PFAS testing for Esso workers

Liz Bell

ESSO workers will undergo blood tests to determine their levels of exposure to potentially toxic chemicals once used in fire fighting foams at the Longford gas plant and Bass Strait gas platforms.

WorkSafe Victoria has provided $40,000 to the Electrical Trades Union to test up to 100 people who were exposed to per- and polyfluoroalkyl substances, known by the acronym PFAS, which were widely used until a decade ago.

In 2017, PFAS was detected in ground water and near Esso’s Longford gas plant. One year later, the Department of Agriculture confirmed 45 cattle and 45 sheep, from three properties in Longford, tested positive for elevated levels of PFAS.

A parliamentary inquiry, tabled late last year, noted that while evidence was “inconsistent”, it recommended the federal government review its advice on the health effects of PFAS exposure, and do more to monitor the health impacts of PFAS exposure.

The report noted that exposure to PFAS had been associated with certain medical conditions in overseas studies, but that some human health studies had found associations between exposure to PFAS chemicals and health effects and others had not.

“In addition, the studies that found associations were not able to determine with certainty that the health effects were caused by the chemical being studied or other factors, such as smoking,” it noted.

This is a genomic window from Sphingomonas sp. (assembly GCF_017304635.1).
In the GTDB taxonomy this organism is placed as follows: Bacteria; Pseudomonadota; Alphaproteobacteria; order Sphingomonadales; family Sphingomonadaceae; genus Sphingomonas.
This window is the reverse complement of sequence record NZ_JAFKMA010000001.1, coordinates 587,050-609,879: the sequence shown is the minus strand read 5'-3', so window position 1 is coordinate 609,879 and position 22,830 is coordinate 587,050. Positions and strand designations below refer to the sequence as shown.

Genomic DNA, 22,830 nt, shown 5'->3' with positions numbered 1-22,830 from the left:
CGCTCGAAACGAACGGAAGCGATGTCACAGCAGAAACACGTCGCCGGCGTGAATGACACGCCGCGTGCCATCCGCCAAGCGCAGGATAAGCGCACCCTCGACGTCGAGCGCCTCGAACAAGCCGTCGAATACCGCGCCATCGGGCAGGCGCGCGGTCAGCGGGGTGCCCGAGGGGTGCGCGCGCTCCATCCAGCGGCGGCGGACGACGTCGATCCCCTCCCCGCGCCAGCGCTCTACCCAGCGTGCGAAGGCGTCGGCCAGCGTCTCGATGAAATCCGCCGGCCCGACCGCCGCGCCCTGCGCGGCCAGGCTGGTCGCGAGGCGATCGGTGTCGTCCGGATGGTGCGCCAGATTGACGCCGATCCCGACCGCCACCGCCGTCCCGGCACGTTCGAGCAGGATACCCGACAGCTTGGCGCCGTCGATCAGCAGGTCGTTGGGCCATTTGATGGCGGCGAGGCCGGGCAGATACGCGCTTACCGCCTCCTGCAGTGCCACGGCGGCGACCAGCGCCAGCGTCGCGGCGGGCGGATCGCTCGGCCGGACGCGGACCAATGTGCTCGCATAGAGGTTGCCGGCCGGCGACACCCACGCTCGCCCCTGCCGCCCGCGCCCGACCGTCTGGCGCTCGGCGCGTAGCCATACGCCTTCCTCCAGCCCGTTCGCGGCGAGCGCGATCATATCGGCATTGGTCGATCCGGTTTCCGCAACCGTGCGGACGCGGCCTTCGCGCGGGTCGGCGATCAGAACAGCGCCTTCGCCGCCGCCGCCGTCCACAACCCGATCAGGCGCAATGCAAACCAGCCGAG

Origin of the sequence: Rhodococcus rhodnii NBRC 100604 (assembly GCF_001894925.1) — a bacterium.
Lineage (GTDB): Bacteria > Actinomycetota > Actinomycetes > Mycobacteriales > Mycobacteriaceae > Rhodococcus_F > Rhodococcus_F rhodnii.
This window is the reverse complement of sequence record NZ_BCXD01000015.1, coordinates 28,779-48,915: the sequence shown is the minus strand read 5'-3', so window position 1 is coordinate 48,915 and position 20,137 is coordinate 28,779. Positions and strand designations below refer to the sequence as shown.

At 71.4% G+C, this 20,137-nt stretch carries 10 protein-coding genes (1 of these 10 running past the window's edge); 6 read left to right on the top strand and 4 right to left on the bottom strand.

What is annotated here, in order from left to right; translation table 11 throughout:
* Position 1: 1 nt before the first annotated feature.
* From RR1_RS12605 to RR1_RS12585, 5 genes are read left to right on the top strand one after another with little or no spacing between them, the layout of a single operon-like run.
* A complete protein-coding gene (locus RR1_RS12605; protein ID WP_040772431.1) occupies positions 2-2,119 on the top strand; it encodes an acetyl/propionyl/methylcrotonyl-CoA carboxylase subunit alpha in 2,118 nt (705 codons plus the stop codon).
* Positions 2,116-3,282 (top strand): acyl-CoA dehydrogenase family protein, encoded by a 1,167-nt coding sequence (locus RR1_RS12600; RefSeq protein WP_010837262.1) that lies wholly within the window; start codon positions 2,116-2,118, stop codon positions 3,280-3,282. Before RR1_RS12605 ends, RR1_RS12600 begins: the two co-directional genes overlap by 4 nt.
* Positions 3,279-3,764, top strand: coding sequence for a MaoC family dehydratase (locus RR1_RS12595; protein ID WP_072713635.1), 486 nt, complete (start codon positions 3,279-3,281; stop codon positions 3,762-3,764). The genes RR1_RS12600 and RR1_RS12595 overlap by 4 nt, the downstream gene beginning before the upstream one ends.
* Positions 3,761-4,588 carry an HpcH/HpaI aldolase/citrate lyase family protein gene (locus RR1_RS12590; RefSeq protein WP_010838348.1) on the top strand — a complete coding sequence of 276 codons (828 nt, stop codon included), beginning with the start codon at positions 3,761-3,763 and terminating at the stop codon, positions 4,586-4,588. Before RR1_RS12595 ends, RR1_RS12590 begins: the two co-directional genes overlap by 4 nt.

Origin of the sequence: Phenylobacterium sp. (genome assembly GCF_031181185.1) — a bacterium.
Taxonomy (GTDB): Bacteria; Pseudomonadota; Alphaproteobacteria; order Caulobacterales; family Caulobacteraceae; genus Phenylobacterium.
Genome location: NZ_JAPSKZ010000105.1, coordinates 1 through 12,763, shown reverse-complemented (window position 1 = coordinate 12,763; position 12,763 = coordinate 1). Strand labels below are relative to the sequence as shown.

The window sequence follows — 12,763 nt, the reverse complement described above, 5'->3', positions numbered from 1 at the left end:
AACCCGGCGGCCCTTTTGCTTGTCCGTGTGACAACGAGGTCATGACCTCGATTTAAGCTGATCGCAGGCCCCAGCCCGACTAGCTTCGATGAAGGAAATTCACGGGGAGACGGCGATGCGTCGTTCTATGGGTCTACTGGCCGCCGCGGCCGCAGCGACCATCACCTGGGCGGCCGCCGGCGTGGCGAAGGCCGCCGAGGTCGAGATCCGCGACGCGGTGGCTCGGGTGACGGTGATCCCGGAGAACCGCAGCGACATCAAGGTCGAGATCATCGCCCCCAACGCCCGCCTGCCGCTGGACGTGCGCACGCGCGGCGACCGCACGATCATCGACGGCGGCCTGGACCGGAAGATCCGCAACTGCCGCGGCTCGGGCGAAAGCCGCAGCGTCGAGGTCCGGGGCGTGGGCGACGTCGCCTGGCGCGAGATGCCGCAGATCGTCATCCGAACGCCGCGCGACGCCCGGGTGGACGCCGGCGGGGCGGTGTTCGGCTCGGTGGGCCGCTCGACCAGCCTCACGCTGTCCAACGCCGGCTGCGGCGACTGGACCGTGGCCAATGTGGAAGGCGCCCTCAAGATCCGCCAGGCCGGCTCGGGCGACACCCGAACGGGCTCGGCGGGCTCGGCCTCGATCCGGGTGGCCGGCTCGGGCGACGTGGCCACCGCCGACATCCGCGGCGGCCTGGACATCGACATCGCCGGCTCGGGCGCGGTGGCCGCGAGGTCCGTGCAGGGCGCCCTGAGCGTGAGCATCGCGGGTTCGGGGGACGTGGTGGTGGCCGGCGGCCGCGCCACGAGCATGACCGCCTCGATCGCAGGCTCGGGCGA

The report called for more research before definitive statements could be made on causality or risk.

PFAS chemicals are a group of man-made chemicals that resist heat, oil, stains, grease and water and have been widely used since the 1950s in household and industrial products.

The chemicals do not break down readily in the environment, can travel long distances through soil and water and can get into groundwater. It is known that PFAS levels build up in animals and humans and remain for many years in the human body.

In Australia, decisions were made about 10 years ago to phase out the most concerning PFAS chemicals, including the firefighting foams, to reduce human exposure. Recently, a number of communities close to where these fire-fighting foams were used in the past have been advised to lessen further exposure by not drinking contaminated water sources and eating foods with high levels of PFAS.

However, the report from the 2018 parliamentary inquiry found the level of health effect reported in people with the highest exposure is “generally still within the normal ranges for the whole population”.

The government report notes that the presence of PFAS in blood serum does not necessarily mean there will be adverse health effects, and it cannot be conclusively determined where the contamination took place.

The inquiry panel concluded there is mostly limited or no evidence for any link with human disease. Importantly, there is no current evidence that supports a large impact on a person’s health as a result of high levels of PFAS exposure. However, important health effects for individuals exposed to PFAS cannot be ruled out based on the current evidence.

Esso spokesman Travis Parnaby said the company was being guided by federal and state agencies that do not recommend blood testing for PFAS.

All Australians were expected to have some amount of PFAS in their blood due to the wide range of things they have been used for.

A broad range of levels would be expected in all communities due to background exposure.

Government advice is that there is no level of PFAS that was considered “normal” or “abnormal”.